What Are The Stages Of Divorce? How Do You Get Through Them?

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While divorce marks the end of a big chapter in your life, it is also the beginning of a new one. It might not feel like a beginning because all you currently feel is shock, denial, and anchor. Like any other trauma or major change, you are growing through five stages of grief. Each stage is clearly defined by the emotions you experience but overcoming them and moving to the next stage is essential to recover. It is easier to move on when you know what each stage means and we hope this blog offers you some clarity. 

1. Shock and Denial

Feeling numb or disbelief that your spouse asked for a divorce is the very first emotion you will feel. Your mind won’t be ready to accept the divorce and it might even shut down to protect you from intense feelings. The next thing you’ll experience is refusing that the divorce is actually happening and hope that it is a mistake or nightmare and things go back to normal. 

In practical life, this stage might manifest as going about your daily routines in a daze, ignoring legal documents, or not discussing the divorce with friends and family, as if by not acknowledging it, the reality might change.

How to Get Through It:

  • Give yourself permission to feel the shock and disbelief without judgment.
  • Lean on close friends, family, or a therapist who can offer a listening ear and emotional support.
  • Start gathering information about the divorce process to slowly acknowledge the reality of your situation.

2. Anger

As you grasp reality, you will be filled with anger towards the situation, your ex-spouse, and yourself. You’ll instantly notice that you are more irritable and have a short temper over minor issues, staying up overnight thinking about alternative realities and questions. Be realistic and avoid asking yourself “what if” questions because it will only make you more resentful. 

How to Get Through It:

  • Engage in physical activity or hobbies that help release pent-up energy and spend it constructively. 
  • Write how you feel in a journal or speak with a therapist to process your anger healthily.
  • Doesn’t matter whose fault it was, begin the journey of forgiving your ex-partner, not for their sake but for your peace.

3. Bargaining

It is natural to ask yourself how you could have done things differently to save the marriage. You might resort to your faith in hopes of reversing the situation. Most conversations with yourself and your loved ones will be about “if only” and “what if” scenarios. The only way to come out of this stage is to stop the cycle of self-blame and regret.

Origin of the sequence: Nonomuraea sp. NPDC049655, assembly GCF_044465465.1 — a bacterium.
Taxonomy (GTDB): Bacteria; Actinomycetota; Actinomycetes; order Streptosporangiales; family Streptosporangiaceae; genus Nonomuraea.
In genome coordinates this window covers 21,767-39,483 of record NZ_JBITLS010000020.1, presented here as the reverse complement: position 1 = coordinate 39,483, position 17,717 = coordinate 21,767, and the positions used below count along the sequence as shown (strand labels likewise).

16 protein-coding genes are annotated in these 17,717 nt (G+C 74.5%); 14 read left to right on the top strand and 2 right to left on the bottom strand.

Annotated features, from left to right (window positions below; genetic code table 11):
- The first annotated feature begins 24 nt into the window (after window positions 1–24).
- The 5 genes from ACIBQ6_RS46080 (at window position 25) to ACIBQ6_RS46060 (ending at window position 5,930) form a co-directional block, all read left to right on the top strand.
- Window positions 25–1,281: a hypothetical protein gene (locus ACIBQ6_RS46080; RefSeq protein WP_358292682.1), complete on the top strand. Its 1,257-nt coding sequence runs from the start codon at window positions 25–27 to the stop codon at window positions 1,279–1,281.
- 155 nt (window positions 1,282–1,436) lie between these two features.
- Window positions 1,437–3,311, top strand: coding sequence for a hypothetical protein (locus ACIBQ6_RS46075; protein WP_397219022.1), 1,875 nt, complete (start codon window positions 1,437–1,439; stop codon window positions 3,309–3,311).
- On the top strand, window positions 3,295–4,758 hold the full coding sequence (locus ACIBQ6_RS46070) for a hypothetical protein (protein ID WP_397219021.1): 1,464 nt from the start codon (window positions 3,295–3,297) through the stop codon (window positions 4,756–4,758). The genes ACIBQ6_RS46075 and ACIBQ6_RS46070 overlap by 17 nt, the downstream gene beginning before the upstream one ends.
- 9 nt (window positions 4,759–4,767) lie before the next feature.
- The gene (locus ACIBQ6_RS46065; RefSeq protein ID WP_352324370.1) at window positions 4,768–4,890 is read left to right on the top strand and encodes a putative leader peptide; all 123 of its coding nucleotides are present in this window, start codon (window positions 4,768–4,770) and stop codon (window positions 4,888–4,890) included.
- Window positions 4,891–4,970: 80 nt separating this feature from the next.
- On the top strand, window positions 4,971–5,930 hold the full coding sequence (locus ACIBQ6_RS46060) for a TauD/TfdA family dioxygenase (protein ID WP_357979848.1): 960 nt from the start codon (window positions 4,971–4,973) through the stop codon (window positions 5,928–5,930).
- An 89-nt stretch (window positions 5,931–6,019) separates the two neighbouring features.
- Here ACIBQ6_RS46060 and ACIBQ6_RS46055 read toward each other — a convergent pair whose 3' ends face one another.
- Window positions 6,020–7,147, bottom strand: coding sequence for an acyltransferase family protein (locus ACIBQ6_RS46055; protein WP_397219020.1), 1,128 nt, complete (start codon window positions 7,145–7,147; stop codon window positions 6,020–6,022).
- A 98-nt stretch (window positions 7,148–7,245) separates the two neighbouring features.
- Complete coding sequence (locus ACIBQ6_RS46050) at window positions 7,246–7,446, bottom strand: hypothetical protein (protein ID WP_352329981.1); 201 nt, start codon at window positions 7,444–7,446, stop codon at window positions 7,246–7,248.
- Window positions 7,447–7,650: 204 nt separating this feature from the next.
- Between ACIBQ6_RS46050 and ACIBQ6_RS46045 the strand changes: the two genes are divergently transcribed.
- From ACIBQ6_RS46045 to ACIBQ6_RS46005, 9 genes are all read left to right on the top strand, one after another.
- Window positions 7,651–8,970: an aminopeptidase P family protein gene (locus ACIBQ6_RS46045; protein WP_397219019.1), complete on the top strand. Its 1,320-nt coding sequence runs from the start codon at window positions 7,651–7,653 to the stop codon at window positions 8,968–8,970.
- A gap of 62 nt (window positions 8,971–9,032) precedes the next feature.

How to Get Through It:

  • Accept that the past is immutable, and focus on what you can control—your future.
  • Start setting small, achievable goals for yourself to help move your life forward.
  • A therapist can help you work through unresolved feelings and start looking ahead.
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4. Depression

Depression can make every day feel like wading through molasses. You might struggle to get out of bed, find little joy in life, and feel isolated from others. The activities that brought you joy won’t feel enjoyable anymore. You also might lose your appetite, sleep, and energy levels. 

How to Get Through It:

  • Ensure you’re eating well, getting enough sleep, and staying active.
  • Reach out to friends and join support groups to keep getting deeper into depression. 
  • Work with a mental health therapist to develop coping strategies and facilitate healing.

5. Acceptance

Just like there’s always light at the end of the tunnel, you will finally accept the divorce and start your journey to move on. You’ll experience a sense of peace or relief that marital struggles are over and you can start life afresh. Planning your future and embracing new opportunities will be exciting and you’ll look forward to it.

How to Get Through It:

  • Accept your new status and start to explore what this means for you.
  • Think about what you want from life now and set goals to achieve it.
  • Be open to new relationships, hobbies, and opportunities that come your way.

Remember, it’s okay to seek help, and it’s okay to admit you’re not okay. With time, support, and self-care, you can and will get through this.
For more divorce-related support and legal advice, visit Sterling Law blog.

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